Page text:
Tips for Maximizing the Trade in Value of Your Used Video Games

NES-Console-SetThere are two times of the year that get gamers truly excited about their video games: the holiday season and spring. Why is that you might wonder? Each year the hottest, most-anticipated new video games are released on the top consoles for sale during the holiday shopping season or in the early spring.

With the release of each new game, gamers are sent scrambling to find the funds. Video games are an addictive financial pit for many gamers. At a cost of $60 on average for brand new games, buying the newest game right away when it comes is a significant hit, especially if they are buying a few new releases at once.

Inevitably, those older games have to end up somewhere. Like any good toy, the old used-games become less popular with gamers once the new releases arrive. An entire industry has sprung up around trading and selling used-games, so how can gamers get the most profit possible when trading in their used video games?

The following steps will help any gamer navigate the trade-in experience to help ensure they are getting maximum profit from their used games, in the process giving them more money to buy the latest releases.

Don’t Cling to Old Games

First and foremost, there is no good reason to cling to an old game that you’ve already conquered. Sure, there are a few games out there with quality replay value thanks to online gaming, but few of them are worth hanging on to for months on end. Once you’ve defeated a game to your satisfaction, consider trading it in immediately. Why is that?

Because just like a car, the longer you hold onto a used-video game the less value it will have at trade-in. When games are still new to the market, their trade-in value is higher because their resale value is higher. If you’ve beat a game one week after buying it and don’t find yourself playing it, trade it now to get maximum profit from the transaction.

Trade in Bulk, Remember all the Pieces

When you are looking over the stack of used video games and deciding which ones to trade in, see if you can think of a decent reason for keeping ALL of them. If you can’t, then take all of them with you to trade them in. You’ll get more money from the transaction, giving you more money to put towards the purchase price of a new release.

Additionally, it might not make a huge difference, but try to find all the manuals and inserts that came with the game and include them. If you treat your discs kindly too, that will help as overly abused discs can lower the trade-in price with some retailers. Every little bit helps.

Do Your Research

You wouldn’t sell your used car without bothering to find out what to charge first would you? No, you wouldn’t, and you shouldn’t sell your used video games without doing some research first. There are a variety of websites available to help you determine what your used games are currently selling for on eBay,, and Amazon.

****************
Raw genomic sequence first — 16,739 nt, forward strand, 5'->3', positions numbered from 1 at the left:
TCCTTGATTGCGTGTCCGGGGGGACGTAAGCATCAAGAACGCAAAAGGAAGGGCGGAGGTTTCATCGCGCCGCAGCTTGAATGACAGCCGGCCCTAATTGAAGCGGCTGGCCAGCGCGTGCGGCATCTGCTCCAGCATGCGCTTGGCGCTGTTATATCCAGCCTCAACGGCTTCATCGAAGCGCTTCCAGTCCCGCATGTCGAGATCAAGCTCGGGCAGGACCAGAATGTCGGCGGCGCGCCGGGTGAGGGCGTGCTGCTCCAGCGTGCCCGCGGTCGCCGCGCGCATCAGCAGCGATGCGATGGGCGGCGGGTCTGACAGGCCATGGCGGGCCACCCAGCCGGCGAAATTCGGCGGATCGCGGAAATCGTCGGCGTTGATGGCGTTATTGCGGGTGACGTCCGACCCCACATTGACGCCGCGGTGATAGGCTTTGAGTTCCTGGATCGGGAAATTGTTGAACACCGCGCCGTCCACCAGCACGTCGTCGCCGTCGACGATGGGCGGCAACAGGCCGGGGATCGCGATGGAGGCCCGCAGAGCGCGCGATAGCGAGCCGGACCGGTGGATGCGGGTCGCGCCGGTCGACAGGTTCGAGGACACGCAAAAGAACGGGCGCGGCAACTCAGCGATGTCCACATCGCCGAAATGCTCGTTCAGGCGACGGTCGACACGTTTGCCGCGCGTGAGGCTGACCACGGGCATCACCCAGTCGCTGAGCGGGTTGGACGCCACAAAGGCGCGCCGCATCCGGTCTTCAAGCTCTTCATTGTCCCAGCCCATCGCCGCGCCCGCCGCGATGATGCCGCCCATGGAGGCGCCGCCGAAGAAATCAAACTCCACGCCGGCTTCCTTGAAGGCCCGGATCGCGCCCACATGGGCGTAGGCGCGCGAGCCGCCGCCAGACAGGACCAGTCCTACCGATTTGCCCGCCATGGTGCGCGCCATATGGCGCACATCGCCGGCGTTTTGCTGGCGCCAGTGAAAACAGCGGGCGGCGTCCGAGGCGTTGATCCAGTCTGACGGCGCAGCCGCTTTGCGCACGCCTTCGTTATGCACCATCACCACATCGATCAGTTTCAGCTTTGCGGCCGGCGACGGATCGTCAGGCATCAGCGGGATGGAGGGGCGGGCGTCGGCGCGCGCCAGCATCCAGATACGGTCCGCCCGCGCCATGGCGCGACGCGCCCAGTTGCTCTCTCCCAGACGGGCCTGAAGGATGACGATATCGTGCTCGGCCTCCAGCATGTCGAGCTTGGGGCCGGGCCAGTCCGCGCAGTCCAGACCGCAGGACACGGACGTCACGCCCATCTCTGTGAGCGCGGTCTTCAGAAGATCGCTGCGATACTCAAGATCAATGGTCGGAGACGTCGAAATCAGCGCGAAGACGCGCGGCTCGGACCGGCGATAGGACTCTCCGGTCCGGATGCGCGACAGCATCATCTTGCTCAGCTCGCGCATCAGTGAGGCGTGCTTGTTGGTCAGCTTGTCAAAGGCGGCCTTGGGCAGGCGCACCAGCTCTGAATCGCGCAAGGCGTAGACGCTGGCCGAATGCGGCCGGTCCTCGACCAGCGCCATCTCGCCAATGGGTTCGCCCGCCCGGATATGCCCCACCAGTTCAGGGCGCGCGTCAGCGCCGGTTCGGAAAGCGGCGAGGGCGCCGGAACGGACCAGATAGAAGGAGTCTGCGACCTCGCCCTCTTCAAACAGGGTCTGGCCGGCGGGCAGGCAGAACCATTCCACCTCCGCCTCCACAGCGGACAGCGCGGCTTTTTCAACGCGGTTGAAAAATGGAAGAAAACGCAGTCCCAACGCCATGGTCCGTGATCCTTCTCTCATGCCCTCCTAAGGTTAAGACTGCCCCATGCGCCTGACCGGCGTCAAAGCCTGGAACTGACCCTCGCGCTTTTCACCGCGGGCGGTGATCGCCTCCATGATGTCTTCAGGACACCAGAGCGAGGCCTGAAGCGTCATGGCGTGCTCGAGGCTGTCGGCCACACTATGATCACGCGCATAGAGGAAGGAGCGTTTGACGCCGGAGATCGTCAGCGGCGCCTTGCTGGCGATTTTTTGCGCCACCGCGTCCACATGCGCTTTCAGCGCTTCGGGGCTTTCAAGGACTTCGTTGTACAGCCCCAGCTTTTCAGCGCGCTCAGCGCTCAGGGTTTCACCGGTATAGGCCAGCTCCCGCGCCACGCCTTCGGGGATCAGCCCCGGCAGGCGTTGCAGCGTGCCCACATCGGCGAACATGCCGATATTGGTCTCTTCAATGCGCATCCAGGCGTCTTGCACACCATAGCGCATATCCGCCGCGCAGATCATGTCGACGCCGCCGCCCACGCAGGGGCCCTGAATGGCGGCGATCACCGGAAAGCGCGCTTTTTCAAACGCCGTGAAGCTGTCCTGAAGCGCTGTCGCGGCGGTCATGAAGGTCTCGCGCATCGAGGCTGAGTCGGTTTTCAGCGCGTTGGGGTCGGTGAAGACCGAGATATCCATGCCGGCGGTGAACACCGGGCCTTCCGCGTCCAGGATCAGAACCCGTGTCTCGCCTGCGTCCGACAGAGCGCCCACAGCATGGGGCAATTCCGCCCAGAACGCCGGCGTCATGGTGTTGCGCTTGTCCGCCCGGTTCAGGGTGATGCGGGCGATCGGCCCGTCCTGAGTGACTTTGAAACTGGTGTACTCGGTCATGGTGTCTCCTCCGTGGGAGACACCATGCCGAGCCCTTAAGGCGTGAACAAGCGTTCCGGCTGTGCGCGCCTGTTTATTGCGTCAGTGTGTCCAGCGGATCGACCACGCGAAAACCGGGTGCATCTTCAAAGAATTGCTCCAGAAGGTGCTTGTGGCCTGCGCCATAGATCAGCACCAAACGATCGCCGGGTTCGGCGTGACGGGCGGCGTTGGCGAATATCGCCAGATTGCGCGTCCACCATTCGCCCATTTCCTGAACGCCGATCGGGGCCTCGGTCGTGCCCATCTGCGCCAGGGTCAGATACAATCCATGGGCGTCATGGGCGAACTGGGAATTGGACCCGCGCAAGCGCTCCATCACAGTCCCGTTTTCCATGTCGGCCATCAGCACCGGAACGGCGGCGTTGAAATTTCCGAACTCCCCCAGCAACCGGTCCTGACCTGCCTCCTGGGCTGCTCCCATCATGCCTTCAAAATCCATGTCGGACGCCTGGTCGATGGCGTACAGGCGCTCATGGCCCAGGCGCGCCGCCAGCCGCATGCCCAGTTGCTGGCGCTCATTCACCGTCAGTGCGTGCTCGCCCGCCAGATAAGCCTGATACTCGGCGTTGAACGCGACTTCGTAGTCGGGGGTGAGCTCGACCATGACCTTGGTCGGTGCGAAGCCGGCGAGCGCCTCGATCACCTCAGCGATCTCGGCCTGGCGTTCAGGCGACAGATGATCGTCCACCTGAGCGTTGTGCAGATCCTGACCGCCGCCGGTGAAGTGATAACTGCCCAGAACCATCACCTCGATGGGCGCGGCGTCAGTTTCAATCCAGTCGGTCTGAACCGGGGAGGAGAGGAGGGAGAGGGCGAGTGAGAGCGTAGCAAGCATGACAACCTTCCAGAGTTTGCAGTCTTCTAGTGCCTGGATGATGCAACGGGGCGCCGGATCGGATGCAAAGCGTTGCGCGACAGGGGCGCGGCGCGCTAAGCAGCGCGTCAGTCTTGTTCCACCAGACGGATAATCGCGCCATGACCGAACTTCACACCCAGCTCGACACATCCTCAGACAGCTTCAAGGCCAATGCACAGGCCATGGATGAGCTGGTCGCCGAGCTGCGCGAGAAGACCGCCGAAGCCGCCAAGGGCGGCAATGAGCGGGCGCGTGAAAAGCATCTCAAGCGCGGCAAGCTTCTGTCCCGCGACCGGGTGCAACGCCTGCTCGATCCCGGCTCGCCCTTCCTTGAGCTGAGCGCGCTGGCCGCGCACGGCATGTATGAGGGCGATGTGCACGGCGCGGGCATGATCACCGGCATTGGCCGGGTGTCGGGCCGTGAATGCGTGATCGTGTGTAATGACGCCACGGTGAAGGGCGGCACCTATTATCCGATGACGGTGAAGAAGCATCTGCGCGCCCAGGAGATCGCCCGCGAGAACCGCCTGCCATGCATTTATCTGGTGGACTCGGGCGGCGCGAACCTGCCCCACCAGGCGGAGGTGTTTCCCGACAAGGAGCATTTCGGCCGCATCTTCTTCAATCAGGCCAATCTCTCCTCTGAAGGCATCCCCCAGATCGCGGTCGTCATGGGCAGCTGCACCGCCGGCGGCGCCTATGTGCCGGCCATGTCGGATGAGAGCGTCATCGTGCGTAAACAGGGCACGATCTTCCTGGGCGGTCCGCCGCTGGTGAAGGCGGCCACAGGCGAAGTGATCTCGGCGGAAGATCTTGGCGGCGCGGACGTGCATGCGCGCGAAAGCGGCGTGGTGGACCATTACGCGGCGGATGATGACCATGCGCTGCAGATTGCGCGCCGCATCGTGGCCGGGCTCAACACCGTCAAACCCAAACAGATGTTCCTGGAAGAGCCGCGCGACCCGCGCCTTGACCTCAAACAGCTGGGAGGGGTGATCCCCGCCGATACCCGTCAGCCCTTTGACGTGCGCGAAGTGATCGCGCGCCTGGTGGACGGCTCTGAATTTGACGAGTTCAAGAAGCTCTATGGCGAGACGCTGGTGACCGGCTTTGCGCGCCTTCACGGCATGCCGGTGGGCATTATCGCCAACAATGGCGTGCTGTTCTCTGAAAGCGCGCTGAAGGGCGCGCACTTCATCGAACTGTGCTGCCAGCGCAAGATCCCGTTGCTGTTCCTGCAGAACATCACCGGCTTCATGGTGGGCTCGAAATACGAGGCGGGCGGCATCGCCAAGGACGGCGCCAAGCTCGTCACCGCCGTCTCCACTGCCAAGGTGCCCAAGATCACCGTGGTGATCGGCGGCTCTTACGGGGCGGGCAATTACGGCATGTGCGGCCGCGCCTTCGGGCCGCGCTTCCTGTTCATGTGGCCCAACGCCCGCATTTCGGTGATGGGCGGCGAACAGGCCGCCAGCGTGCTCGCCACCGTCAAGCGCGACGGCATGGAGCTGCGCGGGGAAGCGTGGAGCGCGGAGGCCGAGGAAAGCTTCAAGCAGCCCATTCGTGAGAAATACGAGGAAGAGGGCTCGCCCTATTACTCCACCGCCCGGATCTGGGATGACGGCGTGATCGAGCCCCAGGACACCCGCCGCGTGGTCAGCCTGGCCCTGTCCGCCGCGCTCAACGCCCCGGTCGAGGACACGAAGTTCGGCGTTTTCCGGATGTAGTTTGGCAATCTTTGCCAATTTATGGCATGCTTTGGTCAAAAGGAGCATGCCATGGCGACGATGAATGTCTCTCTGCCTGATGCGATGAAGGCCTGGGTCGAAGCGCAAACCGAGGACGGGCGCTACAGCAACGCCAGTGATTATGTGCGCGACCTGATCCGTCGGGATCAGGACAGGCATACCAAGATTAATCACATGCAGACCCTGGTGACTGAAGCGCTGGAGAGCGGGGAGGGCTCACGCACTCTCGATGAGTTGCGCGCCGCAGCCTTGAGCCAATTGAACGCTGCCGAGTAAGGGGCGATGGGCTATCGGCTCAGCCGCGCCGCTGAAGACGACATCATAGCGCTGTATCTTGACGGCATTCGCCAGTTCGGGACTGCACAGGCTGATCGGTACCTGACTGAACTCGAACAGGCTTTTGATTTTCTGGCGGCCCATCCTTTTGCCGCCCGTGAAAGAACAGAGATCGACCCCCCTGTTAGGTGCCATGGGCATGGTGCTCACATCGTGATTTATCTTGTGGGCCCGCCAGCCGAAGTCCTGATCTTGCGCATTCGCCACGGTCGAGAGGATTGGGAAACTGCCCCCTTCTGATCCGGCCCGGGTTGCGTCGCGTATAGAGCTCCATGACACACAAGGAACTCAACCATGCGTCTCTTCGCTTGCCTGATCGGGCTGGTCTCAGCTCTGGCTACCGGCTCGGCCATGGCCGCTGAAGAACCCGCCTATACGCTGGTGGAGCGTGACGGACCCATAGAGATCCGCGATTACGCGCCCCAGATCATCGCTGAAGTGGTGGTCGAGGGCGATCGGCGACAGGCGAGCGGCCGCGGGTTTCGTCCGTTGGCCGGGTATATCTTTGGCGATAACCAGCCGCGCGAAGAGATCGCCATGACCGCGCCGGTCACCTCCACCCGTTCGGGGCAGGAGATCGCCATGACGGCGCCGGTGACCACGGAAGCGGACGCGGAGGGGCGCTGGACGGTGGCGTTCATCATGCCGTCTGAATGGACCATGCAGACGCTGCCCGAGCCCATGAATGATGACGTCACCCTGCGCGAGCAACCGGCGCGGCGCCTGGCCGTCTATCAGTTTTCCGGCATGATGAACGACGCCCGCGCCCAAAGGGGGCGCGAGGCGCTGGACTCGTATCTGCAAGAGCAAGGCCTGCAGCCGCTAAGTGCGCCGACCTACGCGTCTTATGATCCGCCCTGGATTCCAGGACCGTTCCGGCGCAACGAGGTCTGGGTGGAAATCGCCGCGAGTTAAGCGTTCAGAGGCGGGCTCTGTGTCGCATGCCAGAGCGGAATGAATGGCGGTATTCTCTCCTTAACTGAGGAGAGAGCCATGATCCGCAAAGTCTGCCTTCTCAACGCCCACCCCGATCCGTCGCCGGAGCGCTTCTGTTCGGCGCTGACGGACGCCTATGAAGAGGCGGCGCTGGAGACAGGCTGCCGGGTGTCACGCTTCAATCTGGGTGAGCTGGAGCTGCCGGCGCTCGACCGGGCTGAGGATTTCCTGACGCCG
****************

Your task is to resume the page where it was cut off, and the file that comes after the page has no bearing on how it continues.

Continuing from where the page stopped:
One example is Video Game Price Charts. This website will tell how much specific video game titles have been selling for with various retailers over the last 90-days. In that same vein, consider smaller or less obvious game trade-in retailers. GameStop is THE player in the used video game industry, but there are other players. Best Buy operates a trade-in program and there are others that can be found with a little online sleuthing.

Know When to Sell Specific Games

Not all of the titles in your used video game collection are going to lose value at the same rate. There are a lot of factors that will play into the depreciation of your used video game collection when it comes to trade-in value. Certain video game franchises come out with new versions annually, most notably sports franchises such as Madden and MLB The Show.

The best way to maximize your trade-in value on these games is to make your transaction well before the new version is due to hit shelves. Industry professionals have found that most sports games lose 80% of their value once the new version is launched. The average video game loses 70% of its value of one year.

Trading before waiting too long, and unloading games before new versions come out are the best ways to protect your trade-in values.

Think Outside the Box

There are no rules and regulations that stipulate games have to be traded with a retailer or sold to them for store credits. A cottage industry has popped up, following the lead of eBay and Craigslist, which allows gamers to trade and sell their video games directly to other video gamers. Retailers have overhead and bills to pay, you and another gamer shouldn’t pay the price for that.

Sites like Amazon, or eBay allow you to establish free accounts and trade and sell your video games with other gamers. Now, eBay will charge listing fees for you to sell your video games to other gamers. But sites like The Old School Game Vault, and GameTZ offer a more unique experience.

On these sites you can connect with other gamers looking to trade one game for another. Just because you don’t value a used game anymore doesn’t mean it doesn’t hold value in the eyes of another gamer. Using these websites might just turn out to be more beneficial than taking a small pittance from a retailer to apply toward a new release.

The biggest takeaway in all of this is to be patient. Don’t just rush out to GameStop because you have an old game or two you want to eliminate from your collection. Take a day or two to research online and see if there isn’t a more profitable route you can take with those used games. You might be surprised at how easy it is to get more value from your trade-in with some effort.


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